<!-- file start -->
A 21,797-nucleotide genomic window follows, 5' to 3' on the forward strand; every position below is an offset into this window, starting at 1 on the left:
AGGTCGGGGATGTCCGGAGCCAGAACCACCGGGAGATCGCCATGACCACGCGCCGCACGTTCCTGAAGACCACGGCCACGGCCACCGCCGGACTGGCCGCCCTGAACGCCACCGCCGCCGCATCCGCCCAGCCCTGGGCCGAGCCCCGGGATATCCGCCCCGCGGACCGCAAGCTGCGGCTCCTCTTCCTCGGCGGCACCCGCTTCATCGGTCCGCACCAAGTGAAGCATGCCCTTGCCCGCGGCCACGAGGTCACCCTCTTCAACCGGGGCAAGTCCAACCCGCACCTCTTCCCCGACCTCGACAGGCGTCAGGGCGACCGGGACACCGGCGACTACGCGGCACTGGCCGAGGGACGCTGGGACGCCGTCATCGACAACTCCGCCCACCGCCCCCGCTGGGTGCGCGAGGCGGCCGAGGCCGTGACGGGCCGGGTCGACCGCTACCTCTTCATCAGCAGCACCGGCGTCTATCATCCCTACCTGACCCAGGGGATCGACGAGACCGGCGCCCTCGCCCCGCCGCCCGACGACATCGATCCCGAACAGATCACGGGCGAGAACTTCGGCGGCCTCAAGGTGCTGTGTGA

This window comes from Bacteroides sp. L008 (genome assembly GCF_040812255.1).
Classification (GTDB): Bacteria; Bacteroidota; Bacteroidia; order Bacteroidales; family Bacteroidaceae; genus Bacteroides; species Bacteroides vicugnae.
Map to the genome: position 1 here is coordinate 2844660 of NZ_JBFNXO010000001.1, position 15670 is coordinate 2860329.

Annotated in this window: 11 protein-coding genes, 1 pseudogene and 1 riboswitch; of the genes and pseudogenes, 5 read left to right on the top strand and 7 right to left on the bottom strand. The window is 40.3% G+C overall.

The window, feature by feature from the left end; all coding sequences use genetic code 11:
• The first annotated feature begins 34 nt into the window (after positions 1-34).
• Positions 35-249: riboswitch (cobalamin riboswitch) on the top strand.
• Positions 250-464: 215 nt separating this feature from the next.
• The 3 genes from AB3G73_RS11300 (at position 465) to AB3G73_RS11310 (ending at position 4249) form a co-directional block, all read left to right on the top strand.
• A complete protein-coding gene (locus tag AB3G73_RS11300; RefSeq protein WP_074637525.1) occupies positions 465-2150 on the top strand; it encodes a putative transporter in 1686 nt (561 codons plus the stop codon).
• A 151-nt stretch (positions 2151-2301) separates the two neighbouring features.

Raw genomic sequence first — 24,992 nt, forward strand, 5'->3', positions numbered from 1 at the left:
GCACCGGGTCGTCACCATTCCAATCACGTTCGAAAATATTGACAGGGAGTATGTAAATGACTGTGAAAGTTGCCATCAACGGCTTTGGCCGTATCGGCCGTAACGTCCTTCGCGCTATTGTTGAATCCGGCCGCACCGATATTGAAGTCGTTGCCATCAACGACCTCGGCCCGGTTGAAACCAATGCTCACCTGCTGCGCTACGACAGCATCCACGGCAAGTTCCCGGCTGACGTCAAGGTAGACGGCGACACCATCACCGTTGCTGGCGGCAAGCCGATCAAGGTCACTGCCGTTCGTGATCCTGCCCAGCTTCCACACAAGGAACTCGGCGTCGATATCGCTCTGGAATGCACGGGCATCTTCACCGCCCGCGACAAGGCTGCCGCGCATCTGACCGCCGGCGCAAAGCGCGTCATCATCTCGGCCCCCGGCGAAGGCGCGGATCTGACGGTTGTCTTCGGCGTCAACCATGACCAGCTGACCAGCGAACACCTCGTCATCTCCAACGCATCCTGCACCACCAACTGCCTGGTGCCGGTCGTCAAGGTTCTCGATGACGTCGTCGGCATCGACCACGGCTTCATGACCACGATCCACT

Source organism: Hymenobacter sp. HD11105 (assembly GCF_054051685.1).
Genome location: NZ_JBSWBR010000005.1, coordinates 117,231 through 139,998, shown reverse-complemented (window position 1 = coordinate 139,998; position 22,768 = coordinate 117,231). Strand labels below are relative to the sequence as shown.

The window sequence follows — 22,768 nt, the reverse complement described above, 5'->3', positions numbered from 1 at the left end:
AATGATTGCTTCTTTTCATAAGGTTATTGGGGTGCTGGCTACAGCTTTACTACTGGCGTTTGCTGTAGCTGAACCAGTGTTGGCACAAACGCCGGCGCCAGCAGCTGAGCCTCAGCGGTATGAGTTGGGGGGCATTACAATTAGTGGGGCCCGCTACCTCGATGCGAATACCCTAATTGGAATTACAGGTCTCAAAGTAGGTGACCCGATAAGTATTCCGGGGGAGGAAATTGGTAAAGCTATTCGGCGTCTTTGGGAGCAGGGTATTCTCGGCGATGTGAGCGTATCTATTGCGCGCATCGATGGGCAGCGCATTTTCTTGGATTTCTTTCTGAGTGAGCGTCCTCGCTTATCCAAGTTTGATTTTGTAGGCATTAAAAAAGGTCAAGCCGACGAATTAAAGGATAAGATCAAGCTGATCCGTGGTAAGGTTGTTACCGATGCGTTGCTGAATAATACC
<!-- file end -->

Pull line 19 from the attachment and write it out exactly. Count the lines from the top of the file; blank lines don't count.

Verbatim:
AATGATTGCTTCTTTTCATAAGGTTATTGGGGTGCTGGCTACAGCTTTACTACTGGCGTTTGCTGTAGCTGAACCAGTGTTGGCACAAACGCCGGCGCCAGCAGCTGAGCCTCAGCGGTATGAGTTGGGGGGCATTACAATTAGTGGGGCCCGCTACCTCGATGCGAATACCCTAATTGGAATTACAGGTCTCAAAGTAGGTGACCCGATAAGTATTCCGGGGGAGGAAATTGGTAAAGCTATTCGGCGTCTTTGGGAGCAGGGTATTCTCGGCGATGTGAGCGTATCTATTGCGCGCATCGATGGGCAGCGCATTTTCTTGGATTTCTTTCTGAGTGAGCGTCCTCGCTTATCCAAGTTTGATTTTGTAGGCATTAAAAAAGGTCAAGCCGACGAATTAAAGGATAAGATCAAGCTGATCCGTGGTAAGGTTGTTACCGATGCGTTGCTGAATAATACC